Face the Facts: Activity 6 - rightsED

back to Face the facts

Face the facts - Activity sheet 6

[Download PDF or Word]

Aboriginal and Torres Strait Islander peoples - web activity

1. Make a list of what you have learnt about Indigenous issues from your reading of Face the Facts - Questions and Answers about Aboriginal and Torres Strait Islander Peoples:

  • some of the important events in Australia's history in relation to reconciliation including Reconciliation Week and 'Sorry Day', the establishment of the Council for Aboriginal Reconciliation and the National Apology
  • the history of government policies on Aboriginal and Torres Strait Islander peoples including the separation of Indigenous children from their families, self-determination, and native title
  • what a Reconciliation Action Plan is.

2. Working in small groups, take on the role of committee member in the following scenario:

Scenario

You are a member of a committee established to report back on the reconciliation process in Australia to your local council.

  1. Identify important events during the reconciliation process at both a local and national level.
  2. Plan an event or some other form of celebration to mark the importance of reconciliation between Indigenous and non-Indigenous peoples in your community (use your findings to justify your decisions).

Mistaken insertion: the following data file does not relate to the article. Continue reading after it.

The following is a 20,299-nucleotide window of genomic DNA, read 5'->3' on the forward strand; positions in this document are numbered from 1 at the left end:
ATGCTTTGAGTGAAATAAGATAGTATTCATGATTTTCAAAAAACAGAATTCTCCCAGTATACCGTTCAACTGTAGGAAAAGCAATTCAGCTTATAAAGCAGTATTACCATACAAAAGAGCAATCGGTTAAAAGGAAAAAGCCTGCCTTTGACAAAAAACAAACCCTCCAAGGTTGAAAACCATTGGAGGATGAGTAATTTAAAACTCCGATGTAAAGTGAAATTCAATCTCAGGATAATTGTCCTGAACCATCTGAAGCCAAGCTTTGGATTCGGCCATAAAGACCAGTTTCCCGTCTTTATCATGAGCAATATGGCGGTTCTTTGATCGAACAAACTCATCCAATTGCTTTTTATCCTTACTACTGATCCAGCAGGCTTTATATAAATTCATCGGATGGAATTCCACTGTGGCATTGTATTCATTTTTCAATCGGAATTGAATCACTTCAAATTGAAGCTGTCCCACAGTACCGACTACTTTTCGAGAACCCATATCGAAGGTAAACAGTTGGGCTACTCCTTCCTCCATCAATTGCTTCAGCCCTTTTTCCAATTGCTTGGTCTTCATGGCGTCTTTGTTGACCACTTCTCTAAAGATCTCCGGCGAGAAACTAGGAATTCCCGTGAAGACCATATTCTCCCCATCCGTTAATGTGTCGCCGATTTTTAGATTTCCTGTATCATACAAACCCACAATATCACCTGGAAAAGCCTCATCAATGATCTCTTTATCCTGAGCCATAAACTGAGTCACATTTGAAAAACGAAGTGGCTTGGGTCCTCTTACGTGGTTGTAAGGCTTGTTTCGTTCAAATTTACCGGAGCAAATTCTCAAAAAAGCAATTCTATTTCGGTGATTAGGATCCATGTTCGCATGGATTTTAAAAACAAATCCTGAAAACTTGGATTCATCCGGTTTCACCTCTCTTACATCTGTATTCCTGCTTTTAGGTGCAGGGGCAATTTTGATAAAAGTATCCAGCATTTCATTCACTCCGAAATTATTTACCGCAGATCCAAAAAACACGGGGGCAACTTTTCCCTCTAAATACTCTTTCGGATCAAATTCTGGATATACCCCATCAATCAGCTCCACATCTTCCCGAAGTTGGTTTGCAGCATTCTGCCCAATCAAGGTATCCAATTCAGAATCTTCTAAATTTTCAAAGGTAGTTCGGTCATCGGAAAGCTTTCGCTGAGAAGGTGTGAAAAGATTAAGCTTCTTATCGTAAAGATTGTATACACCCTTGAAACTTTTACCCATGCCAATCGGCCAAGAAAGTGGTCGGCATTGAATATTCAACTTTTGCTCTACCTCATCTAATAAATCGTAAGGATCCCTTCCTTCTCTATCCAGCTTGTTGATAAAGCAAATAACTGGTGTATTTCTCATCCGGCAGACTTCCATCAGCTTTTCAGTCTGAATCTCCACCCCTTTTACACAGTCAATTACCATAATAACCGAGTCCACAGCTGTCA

3. Present a short proposal to your local council. Include the background information you identified in questions 1 and 2 to support your proposal.

Consider the following issues during your research:

  • Aboriginal peoples and Torres Strait Islanders are the traditional owners of Australia
  • Indigenous cultures have unique relationships to the land, sea and waterways
  • some past government policies that applied to Aboriginal peoples and Torres Strait Islanders have led to present day social problems for Indigenous communities.

Some important issues to consider when planning the reconciliation event include:

  • How does your proposal promote reconciliation in the Australian community?
  • How will you consult with local Indigenous peoples when planning your event?
  • How will you involve the local Indigenous community in your event?
  • Where will you stage the event?
  • What form will the event take?
  • What special guests have you arranged and why?
  • How will you advertise it?
  • Will the event be accepted by both the Indigenous community and by the non-Indigenous community? Explain how you could work towards this.

Be creative when planning your event. You could organise:

  • an art exhibition which explores ideas about reconciliation
  • a sculpture or some other community art project to be installed in your local park or mall
  • an Indigenous cultural day, where traditional foods and customs are observed
  • a statement about reconciliation which can be displayed in your classroom or school
  • a photo collection with images which illustrate important events in the reconciliation process in Australia.